The ensembles designated Class 2 under NFPA 1994 are tested in a similar manner as the 1991 suits, but undergo separate tests for resistance to viral substances in liquid form. In one test, the entire garment is mounted on a mannequin and then sprayed with water from every direction for twenty minutes. If any water penetrates the ensemble, it fails. So, clearly these Class 2 ensembles are excellent barriers against Ebola.
Although it is likely that any garments used in the treatment and care of patients who have or are expected to have the Ebola virus will be of a disposable type, any re-useable equipment will have to be decontaminated. The U.S. Army Medical Research Institute of Infectious Diseases recommends decontamination of Ebola with a solution of five percent sodium hypochlorite, common household bleach, for three to five minutes followed by washing with soft liquid soap and rinsing. Contaminated run-off must be collected. The latest CDC recommendations advise cleaning with an EPA registered disinfectant wipe “with a label claim of potency at least equivalent to that of non-envelope virus.”
While the latest CDC recommendations focus on the hospital environment, it is important to understand that protection is required in any healthcare setting where there is potential for exposure to patients or infected materials including body substances, contaminated medical equipment, contaminated surfaces, or aerosols generated by certain procedures. Potentially at risk are EMTs, members of hazmat teams involved in transporting patients, mortuary personnel, and those involved in handling medical waste.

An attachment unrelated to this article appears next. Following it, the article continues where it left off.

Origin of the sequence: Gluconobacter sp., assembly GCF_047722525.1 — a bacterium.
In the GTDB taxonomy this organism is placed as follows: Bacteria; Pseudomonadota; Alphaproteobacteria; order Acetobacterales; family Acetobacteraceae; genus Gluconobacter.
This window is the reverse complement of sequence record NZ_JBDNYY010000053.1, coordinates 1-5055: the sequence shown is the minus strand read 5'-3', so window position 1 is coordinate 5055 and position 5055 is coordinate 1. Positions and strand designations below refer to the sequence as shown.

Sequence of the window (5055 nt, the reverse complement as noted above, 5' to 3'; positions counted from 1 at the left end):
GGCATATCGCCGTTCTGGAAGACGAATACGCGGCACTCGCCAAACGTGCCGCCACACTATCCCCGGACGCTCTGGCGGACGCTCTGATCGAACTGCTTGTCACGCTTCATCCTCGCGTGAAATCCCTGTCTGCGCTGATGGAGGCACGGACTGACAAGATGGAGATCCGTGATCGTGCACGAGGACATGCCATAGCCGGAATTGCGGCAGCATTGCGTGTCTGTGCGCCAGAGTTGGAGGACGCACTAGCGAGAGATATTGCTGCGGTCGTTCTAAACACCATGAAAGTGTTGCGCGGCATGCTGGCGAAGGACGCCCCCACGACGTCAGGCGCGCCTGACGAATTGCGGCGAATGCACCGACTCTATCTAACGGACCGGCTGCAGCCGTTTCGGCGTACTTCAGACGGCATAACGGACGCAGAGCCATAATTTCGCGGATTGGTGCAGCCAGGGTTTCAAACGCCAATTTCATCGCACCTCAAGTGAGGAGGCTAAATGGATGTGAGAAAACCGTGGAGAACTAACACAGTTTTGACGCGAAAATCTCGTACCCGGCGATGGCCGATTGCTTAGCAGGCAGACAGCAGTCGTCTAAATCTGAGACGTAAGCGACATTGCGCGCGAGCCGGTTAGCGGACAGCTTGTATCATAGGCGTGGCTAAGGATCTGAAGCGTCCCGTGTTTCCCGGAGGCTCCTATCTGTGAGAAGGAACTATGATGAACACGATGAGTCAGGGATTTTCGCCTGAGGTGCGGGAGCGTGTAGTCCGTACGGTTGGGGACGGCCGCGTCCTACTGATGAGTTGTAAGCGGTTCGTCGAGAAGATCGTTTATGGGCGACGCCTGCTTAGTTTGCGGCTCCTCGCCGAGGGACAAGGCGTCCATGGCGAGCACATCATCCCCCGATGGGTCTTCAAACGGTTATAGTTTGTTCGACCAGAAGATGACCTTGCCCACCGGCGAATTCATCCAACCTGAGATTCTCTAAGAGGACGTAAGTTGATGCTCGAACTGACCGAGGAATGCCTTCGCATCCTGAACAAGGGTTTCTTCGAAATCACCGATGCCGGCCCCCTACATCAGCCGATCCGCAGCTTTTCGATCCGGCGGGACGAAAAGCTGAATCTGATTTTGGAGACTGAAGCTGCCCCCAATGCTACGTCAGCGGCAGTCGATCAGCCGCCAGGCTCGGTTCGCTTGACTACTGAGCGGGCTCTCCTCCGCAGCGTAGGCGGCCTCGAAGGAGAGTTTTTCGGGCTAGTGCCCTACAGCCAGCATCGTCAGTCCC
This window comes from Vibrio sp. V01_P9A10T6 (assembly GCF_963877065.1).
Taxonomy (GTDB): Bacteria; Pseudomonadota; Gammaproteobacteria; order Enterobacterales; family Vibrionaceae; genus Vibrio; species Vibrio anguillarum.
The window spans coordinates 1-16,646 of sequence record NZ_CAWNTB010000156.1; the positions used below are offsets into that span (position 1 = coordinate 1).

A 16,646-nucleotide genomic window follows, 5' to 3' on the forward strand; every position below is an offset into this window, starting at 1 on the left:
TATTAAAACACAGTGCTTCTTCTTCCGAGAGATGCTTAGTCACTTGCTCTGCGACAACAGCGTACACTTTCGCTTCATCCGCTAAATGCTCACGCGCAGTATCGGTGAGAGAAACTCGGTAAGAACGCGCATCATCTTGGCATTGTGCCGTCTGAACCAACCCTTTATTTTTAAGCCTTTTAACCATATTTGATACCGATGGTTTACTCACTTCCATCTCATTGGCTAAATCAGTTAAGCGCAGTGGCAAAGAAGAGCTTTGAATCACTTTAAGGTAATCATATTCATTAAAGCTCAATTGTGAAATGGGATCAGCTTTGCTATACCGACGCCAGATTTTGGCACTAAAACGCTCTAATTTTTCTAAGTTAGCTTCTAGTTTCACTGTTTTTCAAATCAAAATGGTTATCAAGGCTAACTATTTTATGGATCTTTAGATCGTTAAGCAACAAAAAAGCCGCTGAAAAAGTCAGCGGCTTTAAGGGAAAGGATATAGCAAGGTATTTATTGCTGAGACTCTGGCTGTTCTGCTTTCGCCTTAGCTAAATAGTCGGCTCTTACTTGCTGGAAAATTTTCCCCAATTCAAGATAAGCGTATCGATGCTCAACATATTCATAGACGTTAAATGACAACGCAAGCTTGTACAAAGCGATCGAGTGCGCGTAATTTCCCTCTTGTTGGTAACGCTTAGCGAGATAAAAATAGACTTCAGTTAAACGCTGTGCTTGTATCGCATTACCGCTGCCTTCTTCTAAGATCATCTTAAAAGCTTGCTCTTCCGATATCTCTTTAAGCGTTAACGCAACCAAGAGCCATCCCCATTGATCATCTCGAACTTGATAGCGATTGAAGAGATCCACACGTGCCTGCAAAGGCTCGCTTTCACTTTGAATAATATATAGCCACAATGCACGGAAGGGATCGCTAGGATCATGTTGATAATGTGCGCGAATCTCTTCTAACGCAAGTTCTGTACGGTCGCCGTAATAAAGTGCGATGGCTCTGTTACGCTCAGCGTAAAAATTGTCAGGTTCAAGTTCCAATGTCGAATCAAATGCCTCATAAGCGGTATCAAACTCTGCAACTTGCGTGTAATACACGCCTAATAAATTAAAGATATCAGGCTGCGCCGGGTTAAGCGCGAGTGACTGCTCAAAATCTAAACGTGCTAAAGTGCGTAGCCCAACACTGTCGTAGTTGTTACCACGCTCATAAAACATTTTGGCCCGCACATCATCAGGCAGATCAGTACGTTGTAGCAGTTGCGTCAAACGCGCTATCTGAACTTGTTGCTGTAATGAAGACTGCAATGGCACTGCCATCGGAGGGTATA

In the face of this uncertainty, because no FDA approved vaccine or anti-viral drug is available for Ebola, and because of the high morbidity of these infected with the disease, it is important to learn the most basic lesson of self-protection – that those whose duty calls them to work with Ebola patients can do so safely provided they have adequate protective clothing and equipment and are trained to use it.
At Emergency Film Group, we have been training emergency responders and medical personnel how to carry out potentially dangerous tasks safely for more than 35 years. Several years ago, we created a four part series called Hospital First Receiver which is now in use in more than 1,000 hospitals throughout the country. One program in that series is entitled “Self Protection.” It was designed to provide a comprehensive examination of the protective clothing and respiratory protection issues which OSHA says every user of the equipment must be aware.
While designed for the first receiver, the lessons apply equally to any person who is expected to be involved in the care of Ebola patients. We have re-issued the program in a new edition to speak directly to the protective clothing issues raised by Ebola. More information about the updated program, PPE for Ebola and Other Hazards: Protecting Healthcare Workers, can be found here. . .